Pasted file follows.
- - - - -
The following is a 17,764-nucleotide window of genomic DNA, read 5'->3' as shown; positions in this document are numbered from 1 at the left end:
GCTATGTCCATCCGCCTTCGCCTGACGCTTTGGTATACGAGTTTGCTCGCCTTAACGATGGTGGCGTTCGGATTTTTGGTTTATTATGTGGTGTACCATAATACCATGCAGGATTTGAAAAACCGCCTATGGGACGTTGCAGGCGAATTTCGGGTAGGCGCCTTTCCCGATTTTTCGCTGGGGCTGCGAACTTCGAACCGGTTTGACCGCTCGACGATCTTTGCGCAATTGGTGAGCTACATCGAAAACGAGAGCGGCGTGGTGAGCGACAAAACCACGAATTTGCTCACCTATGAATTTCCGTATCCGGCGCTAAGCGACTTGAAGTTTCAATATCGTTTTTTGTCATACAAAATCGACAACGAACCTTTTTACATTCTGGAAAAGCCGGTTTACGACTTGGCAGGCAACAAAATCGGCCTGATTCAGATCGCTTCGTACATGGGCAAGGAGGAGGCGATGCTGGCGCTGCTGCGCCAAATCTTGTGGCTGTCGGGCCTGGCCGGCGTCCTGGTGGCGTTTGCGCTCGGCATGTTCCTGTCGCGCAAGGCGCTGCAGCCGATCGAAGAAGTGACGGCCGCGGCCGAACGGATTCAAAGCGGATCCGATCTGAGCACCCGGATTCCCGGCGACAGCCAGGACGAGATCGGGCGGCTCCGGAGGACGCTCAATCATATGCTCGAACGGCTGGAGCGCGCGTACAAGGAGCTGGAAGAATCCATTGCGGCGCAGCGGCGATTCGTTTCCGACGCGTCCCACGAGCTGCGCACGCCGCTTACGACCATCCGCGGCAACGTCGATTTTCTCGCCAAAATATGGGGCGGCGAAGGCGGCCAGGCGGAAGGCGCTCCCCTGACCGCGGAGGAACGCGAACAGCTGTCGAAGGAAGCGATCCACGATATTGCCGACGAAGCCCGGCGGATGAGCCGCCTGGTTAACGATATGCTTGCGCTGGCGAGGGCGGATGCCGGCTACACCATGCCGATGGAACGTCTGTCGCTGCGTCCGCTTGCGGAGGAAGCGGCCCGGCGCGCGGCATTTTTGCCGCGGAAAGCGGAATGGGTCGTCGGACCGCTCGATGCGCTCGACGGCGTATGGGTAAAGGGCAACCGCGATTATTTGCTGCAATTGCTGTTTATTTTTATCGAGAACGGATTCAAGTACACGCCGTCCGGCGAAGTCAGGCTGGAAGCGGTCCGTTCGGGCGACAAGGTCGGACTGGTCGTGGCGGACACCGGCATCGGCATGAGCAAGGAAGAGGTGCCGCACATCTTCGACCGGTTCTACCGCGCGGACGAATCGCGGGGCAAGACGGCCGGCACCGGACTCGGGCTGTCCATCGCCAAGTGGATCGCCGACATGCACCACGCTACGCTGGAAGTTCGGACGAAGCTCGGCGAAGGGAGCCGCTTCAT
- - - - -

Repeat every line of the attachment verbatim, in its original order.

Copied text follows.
The following is a 17,764-nucleotide window of genomic DNA, read 5'->3' as shown; positions in this document are numbered from 1 at the left end:
GCTATGTCCATCCGCCTTCGCCTGACGCTTTGGTATACGAGTTTGCTCGCCTTAACGATGGTGGCGTTCGGATTTTTGGTTTATTATGTGGTGTACCATAATACCATGCAGGATTTGAAAAACCGCCTATGGGACGTTGCAGGCGAATTTCGGGTAGGCGCCTTTCCCGATTTTTCGCTGGGGCTGCGAACTTCGAACCGGTTTGACCGCTCGACGATCTTTGCGCAATTGGTGAGCTACATCGAAAACGAGAGCGGCGTGGTGAGCGACAAAACCACGAATTTGCTCACCTATGAATTTCCGTATCCGGCGCTAAGCGACTTGAAGTTTCAATATCGTTTTTTGTCATACAAAATCGACAACGAACCTTTTTACATTCTGGAAAAGCCGGTTTACGACTTGGCAGGCAACAAAATCGGCCTGATTCAGATCGCTTCGTACATGGGCAAGGAGGAGGCGATGCTGGCGCTGCTGCGCCAAATCTTGTGGCTGTCGGGCCTGGCCGGCGTCCTGGTGGCGTTTGCGCTCGGCATGTTCCTGTCGCGCAAGGCGCTGCAGCCGATCGAAGAAGTGACGGCCGCGGCCGAACGGATTCAAAGCGGATCCGATCTGAGCACCCGGATTCCCGGCGACAGCCAGGACGAGATCGGGCGGCTCCGGAGGACGCTCAATCATATGCTCGAACGGCTGGAGCGCGCGTACAAGGAGCTGGAAGAATCCATTGCGGCGCAGCGGCGATTCGTTTCCGACGCGTCCCACGAGCTGCGCACGCCGCTTACGACCATCCGCGGCAACGTCGATTTTCTCGCCAAAATATGGGGCGGCGAAGGCGGCCAGGCGGAAGGCGCTCCCCTGACCGCGGAGGAACGCGAACAGCTGTCGAAGGAAGCGATCCACGATATTGCCGACGAAGCCCGGCGGATGAGCCGCCTGGTTAACGATATGCTTGCGCTGGCGAGGGCGGATGCCGGCTACACCATGCCGATGGAACGTCTGTCGCTGCGTCCGCTTGCGGAGGAAGCGGCCCGGCGCGCGGCATTTTTGCCGCGGAAAGCGGAATGGGTCGTCGGACCGCTCGATGCGCTCGACGGCGTATGGGTAAAGGGCAACCGCGATTATTTGCTGCAATTGCTGTTTATTTTTATCGAGAACGGATTCAAGTACACGCCGTCCGGCGAAGTCAGGCTGGAAGCGGTCCGTTCGGGCGACAAGGTCGGACTGGTCGTGGCGGACACCGGCATCGGCATGAGCAAGGAAGAGGTGCCGCACATCTTCGACCGGTTCTACCGCGCGGACGAATCGCGGGGCAAGACGGCCGGCACCGGACTCGGGCTGTCCATCGCCAAGTGGATCGCCGACATGCACCACGCTACGCTGGAAGTTCGGACGAAGCTCGGCGAAGGGAGCCGCTTCAT